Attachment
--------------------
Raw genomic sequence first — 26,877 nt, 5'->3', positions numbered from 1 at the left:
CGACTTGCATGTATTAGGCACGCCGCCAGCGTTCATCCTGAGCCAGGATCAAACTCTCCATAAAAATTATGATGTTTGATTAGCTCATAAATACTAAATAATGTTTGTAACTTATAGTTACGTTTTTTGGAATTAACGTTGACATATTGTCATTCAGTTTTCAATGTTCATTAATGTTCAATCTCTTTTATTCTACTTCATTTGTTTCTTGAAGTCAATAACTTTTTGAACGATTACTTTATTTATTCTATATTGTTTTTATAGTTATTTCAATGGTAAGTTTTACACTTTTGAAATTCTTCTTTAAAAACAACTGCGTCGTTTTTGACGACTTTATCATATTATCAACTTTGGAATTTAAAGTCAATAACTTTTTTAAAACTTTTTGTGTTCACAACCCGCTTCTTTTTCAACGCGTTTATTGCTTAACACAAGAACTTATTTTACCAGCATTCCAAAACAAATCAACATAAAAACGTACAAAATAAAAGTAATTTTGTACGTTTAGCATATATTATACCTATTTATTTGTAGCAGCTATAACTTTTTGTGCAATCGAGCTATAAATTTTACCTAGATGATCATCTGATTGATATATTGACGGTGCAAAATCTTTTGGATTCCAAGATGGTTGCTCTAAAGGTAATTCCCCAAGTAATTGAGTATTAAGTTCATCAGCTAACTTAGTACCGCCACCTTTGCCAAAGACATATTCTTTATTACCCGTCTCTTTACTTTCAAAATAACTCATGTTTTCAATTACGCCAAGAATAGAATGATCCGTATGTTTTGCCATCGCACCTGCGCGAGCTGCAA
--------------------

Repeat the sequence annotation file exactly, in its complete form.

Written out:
Raw genomic sequence first — 26,877 nt, 5'->3', positions numbered from 1 at the left:
CGACTTGCATGTATTAGGCACGCCGCCAGCGTTCATCCTGAGCCAGGATCAAACTCTCCATAAAAATTATGATGTTTGATTAGCTCATAAATACTAAATAATGTTTGTAACTTATAGTTACGTTTTTTGGAATTAACGTTGACATATTGTCATTCAGTTTTCAATGTTCATTAATGTTCAATCTCTTTTATTCTACTTCATTTGTTTCTTGAAGTCAATAACTTTTTGAACGATTACTTTATTTATTCTATATTGTTTTTATAGTTATTTCAATGGTAAGTTTTACACTTTTGAAATTCTTCTTTAAAAACAACTGCGTCGTTTTTGACGACTTTATCATATTATCAACTTTGGAATTTAAAGTCAATAACTTTTTTAAAACTTTTTGTGTTCACAACCCGCTTCTTTTTCAACGCGTTTATTGCTTAACACAAGAACTTATTTTACCAGCATTCCAAAACAAATCAACATAAAAACGTACAAAATAAAAGTAATTTTGTACGTTTAGCATATATTATACCTATTTATTTGTAGCAGCTATAACTTTTTGTGCAATCGAGCTATAAATTTTACCTAGATGATCATCTGATTGATATATTGACGGTGCAAAATCTTTTGGATTCCAAGATGGTTGCTCTAAAGGTAATTCCCCAAGTAATTGAGTATTAAGTTCATCAGCTAACTTAGTACCGCCACCTTTGCCAAAGACATATTCTTTATTACCCGTCTCTTTACTTTCAAAATAACTCATGTTTTCAATTACGCCAAGAATAGAATGATCCGTATGTTTTGCCATCGCACCTGCGCGAGCTGCAA